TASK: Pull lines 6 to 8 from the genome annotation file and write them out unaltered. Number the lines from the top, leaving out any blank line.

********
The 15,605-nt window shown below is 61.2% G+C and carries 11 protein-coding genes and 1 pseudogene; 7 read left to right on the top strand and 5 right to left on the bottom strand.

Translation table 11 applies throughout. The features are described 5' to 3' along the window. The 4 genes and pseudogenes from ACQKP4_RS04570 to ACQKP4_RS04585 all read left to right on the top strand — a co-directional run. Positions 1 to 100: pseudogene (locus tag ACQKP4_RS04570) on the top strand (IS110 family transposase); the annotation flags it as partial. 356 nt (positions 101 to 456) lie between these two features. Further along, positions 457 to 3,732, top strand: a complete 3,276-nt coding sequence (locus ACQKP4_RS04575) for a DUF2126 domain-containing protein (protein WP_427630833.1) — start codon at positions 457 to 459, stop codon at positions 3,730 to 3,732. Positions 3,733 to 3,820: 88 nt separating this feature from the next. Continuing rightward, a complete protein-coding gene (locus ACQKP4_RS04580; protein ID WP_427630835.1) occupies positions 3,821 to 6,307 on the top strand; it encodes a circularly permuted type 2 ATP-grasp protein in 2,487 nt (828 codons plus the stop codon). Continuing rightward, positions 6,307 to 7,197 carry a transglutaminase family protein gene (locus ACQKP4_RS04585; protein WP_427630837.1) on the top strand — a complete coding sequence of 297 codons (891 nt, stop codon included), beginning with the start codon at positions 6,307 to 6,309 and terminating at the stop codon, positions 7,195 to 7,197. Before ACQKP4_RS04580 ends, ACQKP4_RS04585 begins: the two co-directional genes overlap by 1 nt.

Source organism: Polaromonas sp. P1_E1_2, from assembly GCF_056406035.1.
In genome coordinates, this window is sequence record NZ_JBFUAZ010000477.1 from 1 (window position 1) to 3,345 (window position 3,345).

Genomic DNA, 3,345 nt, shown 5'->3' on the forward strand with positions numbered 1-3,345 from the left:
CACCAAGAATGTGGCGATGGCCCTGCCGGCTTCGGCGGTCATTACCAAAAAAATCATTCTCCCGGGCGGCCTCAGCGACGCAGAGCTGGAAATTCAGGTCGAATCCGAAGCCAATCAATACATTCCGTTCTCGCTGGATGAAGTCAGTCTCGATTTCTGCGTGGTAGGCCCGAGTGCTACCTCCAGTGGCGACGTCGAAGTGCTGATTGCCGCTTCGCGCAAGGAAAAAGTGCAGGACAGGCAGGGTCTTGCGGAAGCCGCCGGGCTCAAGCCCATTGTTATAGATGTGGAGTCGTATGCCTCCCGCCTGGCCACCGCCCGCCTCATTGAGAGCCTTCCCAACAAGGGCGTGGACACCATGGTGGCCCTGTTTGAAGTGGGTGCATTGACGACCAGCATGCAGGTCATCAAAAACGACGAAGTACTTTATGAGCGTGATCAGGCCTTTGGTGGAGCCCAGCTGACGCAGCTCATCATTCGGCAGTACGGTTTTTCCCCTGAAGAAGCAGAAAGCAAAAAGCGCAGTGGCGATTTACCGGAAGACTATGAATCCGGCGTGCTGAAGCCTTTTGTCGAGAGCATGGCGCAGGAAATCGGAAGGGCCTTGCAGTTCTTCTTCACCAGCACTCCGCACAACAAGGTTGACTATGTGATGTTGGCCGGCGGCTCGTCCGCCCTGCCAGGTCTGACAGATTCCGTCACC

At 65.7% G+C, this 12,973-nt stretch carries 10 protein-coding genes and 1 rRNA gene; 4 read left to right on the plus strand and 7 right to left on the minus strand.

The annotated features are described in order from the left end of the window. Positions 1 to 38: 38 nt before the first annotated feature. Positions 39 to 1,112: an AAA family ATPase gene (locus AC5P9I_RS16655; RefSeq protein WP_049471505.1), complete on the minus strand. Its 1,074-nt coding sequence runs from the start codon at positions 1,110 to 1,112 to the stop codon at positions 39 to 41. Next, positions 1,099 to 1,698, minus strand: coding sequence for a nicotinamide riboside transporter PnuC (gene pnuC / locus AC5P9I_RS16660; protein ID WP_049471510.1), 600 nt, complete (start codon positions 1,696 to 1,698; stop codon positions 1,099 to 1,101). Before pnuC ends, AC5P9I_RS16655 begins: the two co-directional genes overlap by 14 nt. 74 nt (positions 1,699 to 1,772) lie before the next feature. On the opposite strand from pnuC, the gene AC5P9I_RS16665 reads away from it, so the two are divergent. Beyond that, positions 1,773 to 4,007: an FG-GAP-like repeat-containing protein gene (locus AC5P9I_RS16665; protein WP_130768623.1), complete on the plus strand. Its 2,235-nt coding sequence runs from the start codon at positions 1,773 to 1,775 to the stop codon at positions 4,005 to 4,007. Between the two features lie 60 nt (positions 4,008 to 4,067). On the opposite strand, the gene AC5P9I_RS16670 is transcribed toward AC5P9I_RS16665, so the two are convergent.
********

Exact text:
CACCAAGAATGTGGCGATGGCCCTGCCGGCTTCGGCGGTCATTACCAAAAAAATCATTCTCCCGGGCGGCCTCAGCGACGCAGAGCTGGAAATTCAGGTCGAATCCGAAGCCAATCAATACATTCCGTTCTCGCTGGATGAAGTCAGTCTCGATTTCTGCGTGGTAGGCCCGAGTGCTACCTCCAGTGGCGACGTCGAAGTGCTGATTGCCGCTTCGCGCAAGGAAAAAGTGCAGGACAGGCAGGGTCTTGCGGAAGCCGCCGGGCTCAAGCCCATTGTTATAGATGTGGAGTCGTATGCCTCCCGCCTGGCCACCGCCCGCCTCATTGAGAGCCTTCCCAACAAGGGCGTGGACACCATGGTGGCCCTGTTTGAAGTGGGTGCATTGACGACCAGCATGCAGGTCATCAAAAACGACGAAGTACTTTATGAGCGTGATCAGGCCTTTGGTGGAGCCCAGCTGACGCAGCTCATCATTCGGCAGTACGGTTTTTCCCCTGAAGAAGCAGAAAGCAAAAAGCGCAGTGGCGATTTACCGGAAGACTATGAATCCGGCGTGCTGAAGCCTTTTGTCGAGAGCATGGCGCAGGAAATCGGAAGGGCCTTGCAGTTCTTCTTCACCAGCACTCCGCACAACAAGGTTGACTATGTGATGTTGGCCGGCGGCTCGTCCGCCCTGCCAGGTCTGACAGATTCCGTCACC

At 65.7% G+C, this 12,973-nt stretch carries 10 protein-coding genes and 1 rRNA gene; 4 read left to right on the plus strand and 7 right to left on the minus strand.

The annotated features are described in order from the left end of the window. Positions 1 to 38: 38 nt before the first annotated feature. Positions 39 to 1,112: an AAA family ATPase gene (locus AC5P9I_RS16655; RefSeq protein WP_049471505.1), complete on the minus strand. Its 1,074-nt coding sequence runs from the start codon at positions 1,110 to 1,112 to the stop codon at positions 39 to 41. Next, positions 1,099 to 1,698, minus strand: coding sequence for a nicotinamide riboside transporter PnuC (gene pnuC / locus AC5P9I_RS16660; protein ID WP_049471510.1), 600 nt, complete (start codon positions 1,696 to 1,698; stop codon positions 1,099 to 1,101). Before pnuC ends, AC5P9I_RS16655 begins: the two co-directional genes overlap by 14 nt. 74 nt (positions 1,699 to 1,772) lie before the next feature. On the opposite strand from pnuC, the gene AC5P9I_RS16665 reads away from it, so the two are divergent. Beyond that, positions 1,773 to 4,007: an FG-GAP-like repeat-containing protein gene (locus AC5P9I_RS16665; protein WP_130768623.1), complete on the plus strand. Its 2,235-nt coding sequence runs from the start codon at positions 1,773 to 1,775 to the stop codon at positions 4,005 to 4,007. Between the two features lie 60 nt (positions 4,008 to 4,067). On the opposite strand, the gene AC5P9I_RS16670 is transcribed toward AC5P9I_RS16665, so the two are convergent.